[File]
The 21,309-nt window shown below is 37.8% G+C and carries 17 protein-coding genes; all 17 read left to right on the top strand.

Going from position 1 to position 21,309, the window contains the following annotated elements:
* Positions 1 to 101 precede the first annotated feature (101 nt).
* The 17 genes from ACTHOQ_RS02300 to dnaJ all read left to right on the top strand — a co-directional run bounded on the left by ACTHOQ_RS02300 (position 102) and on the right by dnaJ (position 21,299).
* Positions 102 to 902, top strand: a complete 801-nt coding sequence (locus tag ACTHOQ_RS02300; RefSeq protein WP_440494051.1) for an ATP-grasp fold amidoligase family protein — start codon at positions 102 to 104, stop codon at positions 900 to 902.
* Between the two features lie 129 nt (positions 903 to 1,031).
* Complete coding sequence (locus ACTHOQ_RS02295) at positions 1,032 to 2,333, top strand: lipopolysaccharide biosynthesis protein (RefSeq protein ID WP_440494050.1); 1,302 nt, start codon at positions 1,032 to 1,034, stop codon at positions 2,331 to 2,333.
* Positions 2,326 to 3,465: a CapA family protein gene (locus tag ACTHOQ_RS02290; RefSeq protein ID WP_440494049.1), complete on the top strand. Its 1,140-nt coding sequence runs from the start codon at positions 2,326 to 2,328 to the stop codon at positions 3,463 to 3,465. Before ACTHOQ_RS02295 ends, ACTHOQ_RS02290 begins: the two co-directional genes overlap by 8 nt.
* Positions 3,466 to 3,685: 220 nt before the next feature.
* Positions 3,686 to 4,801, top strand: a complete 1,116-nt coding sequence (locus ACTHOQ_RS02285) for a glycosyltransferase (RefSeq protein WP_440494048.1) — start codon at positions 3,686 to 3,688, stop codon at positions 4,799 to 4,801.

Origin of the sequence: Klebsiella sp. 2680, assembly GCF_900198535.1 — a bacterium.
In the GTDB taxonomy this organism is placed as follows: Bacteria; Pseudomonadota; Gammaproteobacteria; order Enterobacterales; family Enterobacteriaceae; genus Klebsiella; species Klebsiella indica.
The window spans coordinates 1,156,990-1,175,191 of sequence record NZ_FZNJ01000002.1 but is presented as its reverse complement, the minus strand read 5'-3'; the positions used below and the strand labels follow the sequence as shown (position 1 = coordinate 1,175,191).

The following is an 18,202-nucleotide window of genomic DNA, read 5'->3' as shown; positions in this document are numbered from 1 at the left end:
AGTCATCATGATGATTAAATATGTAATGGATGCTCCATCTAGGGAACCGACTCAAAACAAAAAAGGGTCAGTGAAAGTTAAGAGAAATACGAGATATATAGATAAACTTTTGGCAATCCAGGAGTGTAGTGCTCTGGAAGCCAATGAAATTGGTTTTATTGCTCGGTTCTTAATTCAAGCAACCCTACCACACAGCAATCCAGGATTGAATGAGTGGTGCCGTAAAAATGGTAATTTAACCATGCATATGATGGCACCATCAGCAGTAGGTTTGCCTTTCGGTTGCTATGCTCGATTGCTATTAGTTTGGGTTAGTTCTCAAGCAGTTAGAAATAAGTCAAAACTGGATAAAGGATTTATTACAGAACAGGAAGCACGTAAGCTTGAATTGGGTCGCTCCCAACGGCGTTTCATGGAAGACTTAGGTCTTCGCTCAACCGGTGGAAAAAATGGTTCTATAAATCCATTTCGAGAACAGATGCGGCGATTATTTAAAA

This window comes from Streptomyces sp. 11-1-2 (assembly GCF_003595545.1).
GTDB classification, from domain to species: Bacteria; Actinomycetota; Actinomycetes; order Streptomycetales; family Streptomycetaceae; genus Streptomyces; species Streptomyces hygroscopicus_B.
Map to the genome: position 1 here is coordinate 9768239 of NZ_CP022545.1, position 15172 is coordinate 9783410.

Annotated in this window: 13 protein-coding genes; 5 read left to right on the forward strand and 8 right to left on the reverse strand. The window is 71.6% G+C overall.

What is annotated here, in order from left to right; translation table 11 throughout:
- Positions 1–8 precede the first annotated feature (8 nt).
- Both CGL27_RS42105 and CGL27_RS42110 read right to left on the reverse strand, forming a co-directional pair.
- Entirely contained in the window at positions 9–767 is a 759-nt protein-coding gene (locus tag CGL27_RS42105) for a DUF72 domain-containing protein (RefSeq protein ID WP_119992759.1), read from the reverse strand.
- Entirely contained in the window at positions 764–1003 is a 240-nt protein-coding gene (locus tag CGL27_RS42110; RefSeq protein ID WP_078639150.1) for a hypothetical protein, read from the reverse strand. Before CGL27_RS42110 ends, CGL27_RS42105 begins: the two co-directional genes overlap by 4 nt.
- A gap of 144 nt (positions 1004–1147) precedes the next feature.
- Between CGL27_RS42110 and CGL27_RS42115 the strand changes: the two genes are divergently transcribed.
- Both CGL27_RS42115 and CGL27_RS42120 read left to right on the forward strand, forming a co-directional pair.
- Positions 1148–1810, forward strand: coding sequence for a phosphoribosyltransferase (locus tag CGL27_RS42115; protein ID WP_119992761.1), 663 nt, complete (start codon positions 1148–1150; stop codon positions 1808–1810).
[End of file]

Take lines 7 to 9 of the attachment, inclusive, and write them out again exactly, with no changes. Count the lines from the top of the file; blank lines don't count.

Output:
* Complete coding sequence (locus ACTHOQ_RS02295) at positions 1,032 to 2,333, top strand: lipopolysaccharide biosynthesis protein (RefSeq protein ID WP_440494050.1); 1,302 nt, start codon at positions 1,032 to 1,034, stop codon at positions 2,331 to 2,333.
* Positions 2,326 to 3,465: a CapA family protein gene (locus tag ACTHOQ_RS02290; RefSeq protein ID WP_440494049.1), complete on the top strand. Its 1,140-nt coding sequence runs from the start codon at positions 2,326 to 2,328 to the stop codon at positions 3,463 to 3,465. Before ACTHOQ_RS02295 ends, ACTHOQ_RS02290 begins: the two co-directional genes overlap by 8 nt.
* Positions 3,466 to 3,685: 220 nt before the next feature.